Saturday, April 30, 2011

The children during the civil war-Hermela-Deborahs class

The children of the civil war
The children of the north
"The children of the North went into the war excited to beat the “traitors” of the South, and to reunite the Union. They avidly participated in the war, and were eager to beat Jefferson Davis, whom they all hated. The children of the North suffered some economic hardships, such as smaller food portions, less clothes, and higher prices for goods, but they were much better off than the people of the South. Due to the greater population, not as many fathers and brothers were drafted or enlisted, so not as many children suffered loss in their families. Those children whose fathers did get drafted had tearful departures and assumed more responsibilities, such as taking care of their siblings. Aside from those children, most of the North watched and learned about the war from afar. They read books, stories, and magazines, and saw plays and paintings about the war. In school, the children continued to read about the war, and sang songs that demonstrated their patriotism. Most of the children of the North did not suffer the hardships of war that the children of the South experienced."

The children of the south"The children of the South suffered many more hardships than the children of the North. Though they too watched plays and saw paintings of the war, they were more directly affected. Because of the blockade on ships by the Union soldiers, there was a lack in resources. People starved and many were homeless on the streets. Starving children often conducted bread riots, in which they would rob bakeries of loaves of bread to satisfy their hungers. The Southern children had to adjust to numerous changes due to the war. Kids had to quit school over financial issues and teacher shortages. Children also lost any prior relationships with their slaves. In addition, they had to adjust to having the presence of Union soldiers in their villages. Those Union soldiers often burned villages, killed farm animals, and stole food and resources, leaving families with no food or clothing. In these invasions, some children were injured or even killed, and most ended up as refugees. Witnessing these events stole childhoods away from these children, who had to assume the roles of adults. The years of pleasure and fun slipped passed them, and all they had was stern reality."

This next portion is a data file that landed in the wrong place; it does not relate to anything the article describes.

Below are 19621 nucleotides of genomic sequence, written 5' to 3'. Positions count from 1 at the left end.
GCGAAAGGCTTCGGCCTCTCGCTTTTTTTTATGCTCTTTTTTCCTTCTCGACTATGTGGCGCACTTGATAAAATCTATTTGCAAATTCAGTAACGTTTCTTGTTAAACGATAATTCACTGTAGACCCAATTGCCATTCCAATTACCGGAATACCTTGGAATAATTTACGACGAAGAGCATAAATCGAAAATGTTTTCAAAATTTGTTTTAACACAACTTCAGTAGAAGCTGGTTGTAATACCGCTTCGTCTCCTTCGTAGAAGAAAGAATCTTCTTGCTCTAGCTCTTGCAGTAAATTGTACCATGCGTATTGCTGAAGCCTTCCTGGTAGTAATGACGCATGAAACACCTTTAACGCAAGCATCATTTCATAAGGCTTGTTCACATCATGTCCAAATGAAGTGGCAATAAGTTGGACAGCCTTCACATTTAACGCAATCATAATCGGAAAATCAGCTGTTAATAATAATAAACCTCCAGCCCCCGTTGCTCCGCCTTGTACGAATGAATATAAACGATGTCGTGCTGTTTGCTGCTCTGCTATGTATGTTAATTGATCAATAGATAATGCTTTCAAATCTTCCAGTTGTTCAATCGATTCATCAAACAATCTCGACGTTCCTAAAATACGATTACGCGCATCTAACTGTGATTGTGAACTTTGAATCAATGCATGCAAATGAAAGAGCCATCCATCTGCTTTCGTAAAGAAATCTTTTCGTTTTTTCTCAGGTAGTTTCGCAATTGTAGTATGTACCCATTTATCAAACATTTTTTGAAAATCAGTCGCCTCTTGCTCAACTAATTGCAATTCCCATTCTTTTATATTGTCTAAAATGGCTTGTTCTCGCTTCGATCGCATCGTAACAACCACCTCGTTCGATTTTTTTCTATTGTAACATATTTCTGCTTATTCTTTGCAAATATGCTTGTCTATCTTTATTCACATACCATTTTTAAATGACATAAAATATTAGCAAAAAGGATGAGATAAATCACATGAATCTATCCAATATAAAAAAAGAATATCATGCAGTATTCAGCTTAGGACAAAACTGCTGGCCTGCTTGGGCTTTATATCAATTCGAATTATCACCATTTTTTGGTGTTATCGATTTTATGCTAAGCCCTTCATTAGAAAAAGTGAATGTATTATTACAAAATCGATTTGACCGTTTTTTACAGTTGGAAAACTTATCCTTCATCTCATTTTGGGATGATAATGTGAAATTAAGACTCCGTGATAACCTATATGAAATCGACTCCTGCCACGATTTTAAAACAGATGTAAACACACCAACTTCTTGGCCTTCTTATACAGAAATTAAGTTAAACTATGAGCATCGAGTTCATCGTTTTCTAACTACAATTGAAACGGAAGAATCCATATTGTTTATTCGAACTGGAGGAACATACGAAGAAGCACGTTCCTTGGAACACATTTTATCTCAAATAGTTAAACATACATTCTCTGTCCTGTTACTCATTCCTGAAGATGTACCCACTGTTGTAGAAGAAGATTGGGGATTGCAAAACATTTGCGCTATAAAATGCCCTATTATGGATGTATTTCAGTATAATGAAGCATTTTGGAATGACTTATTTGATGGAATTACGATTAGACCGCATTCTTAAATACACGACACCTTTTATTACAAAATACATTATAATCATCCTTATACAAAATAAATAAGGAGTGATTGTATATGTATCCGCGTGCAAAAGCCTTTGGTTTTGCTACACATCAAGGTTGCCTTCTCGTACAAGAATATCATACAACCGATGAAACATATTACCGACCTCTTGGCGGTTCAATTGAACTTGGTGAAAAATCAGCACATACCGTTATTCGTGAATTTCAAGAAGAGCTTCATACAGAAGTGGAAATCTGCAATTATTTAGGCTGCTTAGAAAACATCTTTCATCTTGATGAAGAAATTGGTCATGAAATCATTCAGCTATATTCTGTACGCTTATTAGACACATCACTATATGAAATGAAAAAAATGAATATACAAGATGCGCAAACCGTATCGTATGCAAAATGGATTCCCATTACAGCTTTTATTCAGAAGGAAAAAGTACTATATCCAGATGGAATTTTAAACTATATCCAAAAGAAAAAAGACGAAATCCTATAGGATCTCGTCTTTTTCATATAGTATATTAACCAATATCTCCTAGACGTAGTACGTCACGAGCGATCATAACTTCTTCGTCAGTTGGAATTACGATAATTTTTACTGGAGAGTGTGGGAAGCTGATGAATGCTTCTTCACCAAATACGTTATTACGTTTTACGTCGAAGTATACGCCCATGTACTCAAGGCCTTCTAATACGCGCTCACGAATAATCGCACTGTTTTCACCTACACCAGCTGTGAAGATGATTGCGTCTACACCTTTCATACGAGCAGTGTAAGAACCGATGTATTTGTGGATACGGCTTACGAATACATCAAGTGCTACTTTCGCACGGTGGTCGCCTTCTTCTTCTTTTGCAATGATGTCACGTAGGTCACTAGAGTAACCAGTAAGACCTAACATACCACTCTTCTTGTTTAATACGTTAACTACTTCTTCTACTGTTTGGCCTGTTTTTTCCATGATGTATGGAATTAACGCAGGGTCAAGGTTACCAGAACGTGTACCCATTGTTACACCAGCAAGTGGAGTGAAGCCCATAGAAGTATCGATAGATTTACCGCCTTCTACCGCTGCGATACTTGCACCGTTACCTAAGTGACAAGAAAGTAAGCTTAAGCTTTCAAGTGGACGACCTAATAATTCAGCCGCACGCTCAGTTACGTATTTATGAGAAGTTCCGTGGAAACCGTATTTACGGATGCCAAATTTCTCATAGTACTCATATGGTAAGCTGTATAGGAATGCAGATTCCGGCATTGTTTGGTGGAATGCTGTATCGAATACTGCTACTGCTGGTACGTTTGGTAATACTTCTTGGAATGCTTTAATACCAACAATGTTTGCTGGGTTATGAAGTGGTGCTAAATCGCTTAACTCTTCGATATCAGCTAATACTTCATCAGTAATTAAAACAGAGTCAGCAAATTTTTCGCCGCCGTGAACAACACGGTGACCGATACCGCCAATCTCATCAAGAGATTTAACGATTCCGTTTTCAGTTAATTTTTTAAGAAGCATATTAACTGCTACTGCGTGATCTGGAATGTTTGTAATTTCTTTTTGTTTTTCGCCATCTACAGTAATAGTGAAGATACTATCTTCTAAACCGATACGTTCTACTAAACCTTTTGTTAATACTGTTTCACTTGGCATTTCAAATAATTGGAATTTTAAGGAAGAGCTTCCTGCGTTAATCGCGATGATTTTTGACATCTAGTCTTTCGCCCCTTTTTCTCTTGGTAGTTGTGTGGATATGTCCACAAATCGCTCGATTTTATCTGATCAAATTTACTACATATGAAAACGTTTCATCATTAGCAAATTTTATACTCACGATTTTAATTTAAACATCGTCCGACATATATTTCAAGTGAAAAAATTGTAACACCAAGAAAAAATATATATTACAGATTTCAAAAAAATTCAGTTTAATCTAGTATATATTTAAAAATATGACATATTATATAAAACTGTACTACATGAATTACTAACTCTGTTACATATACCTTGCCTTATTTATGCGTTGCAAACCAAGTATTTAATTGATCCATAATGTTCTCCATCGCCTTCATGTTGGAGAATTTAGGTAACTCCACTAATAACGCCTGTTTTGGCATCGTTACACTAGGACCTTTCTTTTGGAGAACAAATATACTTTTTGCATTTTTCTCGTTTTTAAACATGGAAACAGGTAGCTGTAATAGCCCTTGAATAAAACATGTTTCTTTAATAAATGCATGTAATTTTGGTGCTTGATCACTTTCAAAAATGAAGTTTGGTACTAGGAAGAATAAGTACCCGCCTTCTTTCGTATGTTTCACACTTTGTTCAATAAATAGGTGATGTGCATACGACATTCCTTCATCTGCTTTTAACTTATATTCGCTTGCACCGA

No comments:

Post a Comment